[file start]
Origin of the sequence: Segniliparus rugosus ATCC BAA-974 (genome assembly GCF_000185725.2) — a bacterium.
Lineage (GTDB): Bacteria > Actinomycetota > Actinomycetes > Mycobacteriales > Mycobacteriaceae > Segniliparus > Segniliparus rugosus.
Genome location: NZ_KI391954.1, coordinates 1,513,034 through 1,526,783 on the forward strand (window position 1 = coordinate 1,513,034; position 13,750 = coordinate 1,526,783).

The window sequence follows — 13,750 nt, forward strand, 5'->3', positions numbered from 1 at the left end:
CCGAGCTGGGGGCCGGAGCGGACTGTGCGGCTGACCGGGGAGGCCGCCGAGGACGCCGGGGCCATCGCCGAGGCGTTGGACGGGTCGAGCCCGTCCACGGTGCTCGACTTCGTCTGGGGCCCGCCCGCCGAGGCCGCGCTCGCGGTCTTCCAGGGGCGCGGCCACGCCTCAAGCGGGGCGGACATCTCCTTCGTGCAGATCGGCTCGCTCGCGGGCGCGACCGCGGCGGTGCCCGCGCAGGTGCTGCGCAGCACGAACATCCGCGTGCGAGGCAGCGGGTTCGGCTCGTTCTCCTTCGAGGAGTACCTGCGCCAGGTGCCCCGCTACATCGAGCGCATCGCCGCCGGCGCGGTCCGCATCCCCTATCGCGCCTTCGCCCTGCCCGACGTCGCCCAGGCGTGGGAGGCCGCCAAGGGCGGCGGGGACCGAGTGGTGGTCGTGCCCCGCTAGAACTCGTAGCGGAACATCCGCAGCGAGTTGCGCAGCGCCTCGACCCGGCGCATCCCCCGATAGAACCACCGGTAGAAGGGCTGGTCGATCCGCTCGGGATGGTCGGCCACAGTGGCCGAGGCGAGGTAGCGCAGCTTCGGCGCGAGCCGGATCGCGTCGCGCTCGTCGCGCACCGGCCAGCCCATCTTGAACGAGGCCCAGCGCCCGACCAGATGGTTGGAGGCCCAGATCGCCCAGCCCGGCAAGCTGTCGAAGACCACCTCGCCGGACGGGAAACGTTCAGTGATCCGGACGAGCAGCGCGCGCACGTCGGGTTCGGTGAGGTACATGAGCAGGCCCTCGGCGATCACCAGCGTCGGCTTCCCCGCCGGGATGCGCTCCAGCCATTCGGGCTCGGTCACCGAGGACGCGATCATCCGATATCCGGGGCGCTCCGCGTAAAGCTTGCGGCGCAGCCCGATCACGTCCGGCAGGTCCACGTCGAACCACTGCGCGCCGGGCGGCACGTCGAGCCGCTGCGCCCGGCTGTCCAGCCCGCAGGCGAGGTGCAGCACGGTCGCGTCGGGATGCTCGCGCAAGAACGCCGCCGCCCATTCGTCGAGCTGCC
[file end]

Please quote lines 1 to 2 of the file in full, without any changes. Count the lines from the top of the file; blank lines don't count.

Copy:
Origin of the sequence: Segniliparus rugosus ATCC BAA-974 (genome assembly GCF_000185725.2) — a bacterium.
Lineage (GTDB): Bacteria > Actinomycetota > Actinomycetes > Mycobacteriales > Mycobacteriaceae > Segniliparus > Segniliparus rugosus.